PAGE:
Why Rahul Gandhi Hugging Modi Was More Than Symbolic
It is a telling sign of how much this country is deprived of love and empathy from our leaders that a small hug has melted millions of hearts.
Two people giving out hugs broke the internet this week: Croatia’s President Kolinda Grabar-Kitarovic’s warm and comforting hugs to her team and the French team, and Rahul Gandhi’s hug to Prime Minister Modi. Why are hugs making headlines?
The No Confidence Motion in Parliament was watched with bated breath. Nobody expected a dramatic twist like the Opposition winning the vote of course. The idea was to open the floor to a legitimate criticism of the Government. Before this, any and all criticism was met with threats, online trolling, personal attacks, even murder. Think Gauri Lankesh and MM Kalburgi. Right-wing trolls did not even spare one of their own. Minister of External Affairs, Sushma Swaraj, was at the receiving end of the vitriol for stopping the harassment of a Hindu-Muslim couple who were applying for passports. Abuse and hatred has become the order of the day.
Congress President Rahul Gandhi’s speech in Parliament hit out at the failed promises of the Modi-led government and the divisive politics the party espouses. He mainly attacked four aspects of the ruling government: Crony capitalism, the financial crisis especially in the banking sector, the failure in foreign relations, and the politics of hatred being propagated all over the country. Using terminology usually seen as part of BJP-propaganda, Gandhi termed the failures of the government ‘jumla strikes’.
Whatever happened to the Rs. 15 lakhs promised to be sent to the bank accounts of all Indians after the ruling party promised to wipe the floor with those who have indulged in corruption? It’s probably gone into the massive Rs. 77,000 crore (Rs. 770 billion) worth of bank loan frauds that has taken place under the Modi government from April 2014 to March 2018. NPAs rose by 230% under the Modi Government; bad loans rose by 317%. This has led to a banking crisis that has been further aggravated by the hasty implementation of GST, demonetisation, a slump in foreign investment, and a fall in employment generation. “The unemployment rate has hit a seven-year high under the this government. Modiji had promised two crore jobs in one year. The situation, however, is far from that,” said Gandhi rousing a storm in Parliament.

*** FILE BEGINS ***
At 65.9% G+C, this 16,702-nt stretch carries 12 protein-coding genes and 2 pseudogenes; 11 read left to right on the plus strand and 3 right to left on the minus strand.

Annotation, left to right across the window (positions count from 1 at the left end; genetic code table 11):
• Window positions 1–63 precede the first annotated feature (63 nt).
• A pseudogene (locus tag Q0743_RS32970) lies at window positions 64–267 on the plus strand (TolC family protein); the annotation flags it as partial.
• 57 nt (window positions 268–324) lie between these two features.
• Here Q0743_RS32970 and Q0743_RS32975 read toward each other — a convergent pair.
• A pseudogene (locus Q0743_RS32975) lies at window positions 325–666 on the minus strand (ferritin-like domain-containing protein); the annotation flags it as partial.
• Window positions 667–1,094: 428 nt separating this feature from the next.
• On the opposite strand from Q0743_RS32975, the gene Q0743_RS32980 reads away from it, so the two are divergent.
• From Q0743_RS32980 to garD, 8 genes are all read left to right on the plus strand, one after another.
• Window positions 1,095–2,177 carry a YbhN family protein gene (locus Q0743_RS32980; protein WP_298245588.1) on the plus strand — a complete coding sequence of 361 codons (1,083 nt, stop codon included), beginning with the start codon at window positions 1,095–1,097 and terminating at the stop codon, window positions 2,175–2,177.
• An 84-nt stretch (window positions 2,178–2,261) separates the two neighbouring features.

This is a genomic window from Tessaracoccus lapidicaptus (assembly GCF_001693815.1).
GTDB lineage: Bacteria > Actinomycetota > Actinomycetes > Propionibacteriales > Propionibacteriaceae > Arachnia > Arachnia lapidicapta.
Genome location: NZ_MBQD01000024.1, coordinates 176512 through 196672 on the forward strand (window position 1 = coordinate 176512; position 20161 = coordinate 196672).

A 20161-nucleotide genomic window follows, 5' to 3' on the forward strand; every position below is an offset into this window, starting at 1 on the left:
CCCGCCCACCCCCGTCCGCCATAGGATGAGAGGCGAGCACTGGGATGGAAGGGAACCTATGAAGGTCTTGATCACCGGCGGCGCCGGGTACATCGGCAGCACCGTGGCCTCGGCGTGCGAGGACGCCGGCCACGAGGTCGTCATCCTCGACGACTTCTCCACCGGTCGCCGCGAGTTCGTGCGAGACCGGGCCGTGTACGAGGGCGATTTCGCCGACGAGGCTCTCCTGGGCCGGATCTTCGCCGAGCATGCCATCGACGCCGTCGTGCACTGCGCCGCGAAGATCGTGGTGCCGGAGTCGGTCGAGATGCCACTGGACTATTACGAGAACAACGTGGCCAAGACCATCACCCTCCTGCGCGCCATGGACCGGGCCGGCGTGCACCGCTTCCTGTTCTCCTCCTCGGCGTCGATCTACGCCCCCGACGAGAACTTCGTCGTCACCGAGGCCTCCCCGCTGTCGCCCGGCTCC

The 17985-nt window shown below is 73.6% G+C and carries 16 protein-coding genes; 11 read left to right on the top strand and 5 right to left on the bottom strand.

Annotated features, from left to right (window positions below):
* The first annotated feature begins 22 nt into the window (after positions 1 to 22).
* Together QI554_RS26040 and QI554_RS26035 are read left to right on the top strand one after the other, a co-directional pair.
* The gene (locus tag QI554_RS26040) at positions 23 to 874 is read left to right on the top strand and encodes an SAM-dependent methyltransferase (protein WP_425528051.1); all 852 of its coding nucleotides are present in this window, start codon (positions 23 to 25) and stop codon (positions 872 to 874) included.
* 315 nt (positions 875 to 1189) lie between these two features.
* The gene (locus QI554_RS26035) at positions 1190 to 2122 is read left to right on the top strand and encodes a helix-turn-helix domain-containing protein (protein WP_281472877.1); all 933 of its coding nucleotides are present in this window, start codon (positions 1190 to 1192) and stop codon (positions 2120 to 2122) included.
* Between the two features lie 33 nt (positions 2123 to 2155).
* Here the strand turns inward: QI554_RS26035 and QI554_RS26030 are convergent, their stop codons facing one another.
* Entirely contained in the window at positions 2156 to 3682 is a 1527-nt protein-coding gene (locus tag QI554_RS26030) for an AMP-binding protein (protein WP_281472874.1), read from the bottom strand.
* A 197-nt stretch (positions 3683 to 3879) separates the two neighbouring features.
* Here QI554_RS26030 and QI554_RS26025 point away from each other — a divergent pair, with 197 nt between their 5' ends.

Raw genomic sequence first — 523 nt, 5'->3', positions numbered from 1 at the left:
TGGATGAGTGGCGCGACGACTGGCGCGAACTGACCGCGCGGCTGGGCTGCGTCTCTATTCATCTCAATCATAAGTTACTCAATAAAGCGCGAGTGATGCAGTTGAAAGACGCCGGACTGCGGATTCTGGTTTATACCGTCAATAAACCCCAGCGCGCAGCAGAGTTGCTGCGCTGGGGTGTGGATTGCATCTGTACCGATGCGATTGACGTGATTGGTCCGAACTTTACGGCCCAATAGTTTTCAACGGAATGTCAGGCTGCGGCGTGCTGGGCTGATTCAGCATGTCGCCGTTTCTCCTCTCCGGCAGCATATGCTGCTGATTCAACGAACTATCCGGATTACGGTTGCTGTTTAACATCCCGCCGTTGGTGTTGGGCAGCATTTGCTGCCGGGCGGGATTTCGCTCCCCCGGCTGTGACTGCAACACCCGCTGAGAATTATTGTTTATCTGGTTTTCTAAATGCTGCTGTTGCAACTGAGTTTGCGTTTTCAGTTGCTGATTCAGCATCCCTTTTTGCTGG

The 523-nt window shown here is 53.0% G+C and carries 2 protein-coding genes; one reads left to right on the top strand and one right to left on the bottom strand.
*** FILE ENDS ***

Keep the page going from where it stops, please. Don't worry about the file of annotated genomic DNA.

The Congress President skillfully linked this to the crony capitalism that has been plaguing the country by saying. “The farmers pleaded with the PM to waive off their loans. He waived off Rs 2.5 lakh crores of some 15-16 rich people, but didn’t listen to the farmers. The PM only talks to 15-16 businessmen. What the farmers and the underprivileged feel… it doesn’t reach the Prime Minister.”
As much as we’d like to applaud the Congress President for making sure he had facts and figures on his side during the speech in Parliament, it wasn’t his speech that really caught the imagination of the people. It was what happened in the end that has made history.
Ending his fiery address, Gandhi said, “You can abuse me, you can call me Pappu, but I don’t have a speck of hatred against you. I will take this hatred out of you and turn it into love. I am the Congress.” To the astonishment of all those present, the Congress President made a reference to the pejorative terms the BJP have used to describe him over the years. “You taught me what it means to be a Hindustani, what it means to be a Hindu. It means to love somebody even if they attack you.”
Before the surprise generated by his words had been absorbed, he got up, strode across the floor, and wrapped his arms around the Prime Minister. For somebody known for never losing an opportunity to hug world leaders, Modi was startled and froze in his seat. He quickly recovered and whispered into Gandhi’s ear before patting him on the back.
So much was mentioned in that one speech: The Rafale Deal, the financial crisis, the studied silence of the PM when it comes to violence perpetrated against minorities… I could summarise it all but that has been done.
The question is, why did a simple gesture blow the collective mind of the nation? It is a telling sign of how much this country is deprived of love and empathy from our leaders that a small hug has melted millions of hearts. It rouses in us what Mahatma Gandhi roused all those years ago during the freedom struggle: Satyagraha. The force of truth. The force of love. Somewhere in our psyche, we are revolting against the violence that has become normalised in our everyday life: Online abuse, rape threats, lynchings, mob justice.
So when a leader of Rahul Gandhi’s stature calmly addressed being called names like “Pappu” and expressed no hatred towards those who try to make him look small in the eyes of the nation, it was such a polar opposite to the way Modi’s followers react to the Prime Minister being criticised, that the collective breath of the nation stopped. And the next breath brought in a flood of warmth, of relief, of hope. That there is a possibility that hatred is not the only way. That violence is not the only solution. That Mahatma Gandhi’s teachings of Satyagraha still lurks somewhere in our subconscious.
When the President of Croatia hugged her team, she expressed love. When Rahul Gandhi hugged Prime Minister Modi, he expressed hope. Who ever thought that a simple gesture like a hug could stun the world twice in one week?
The writer is a political researcher with the Congress Research Department and Think Tank.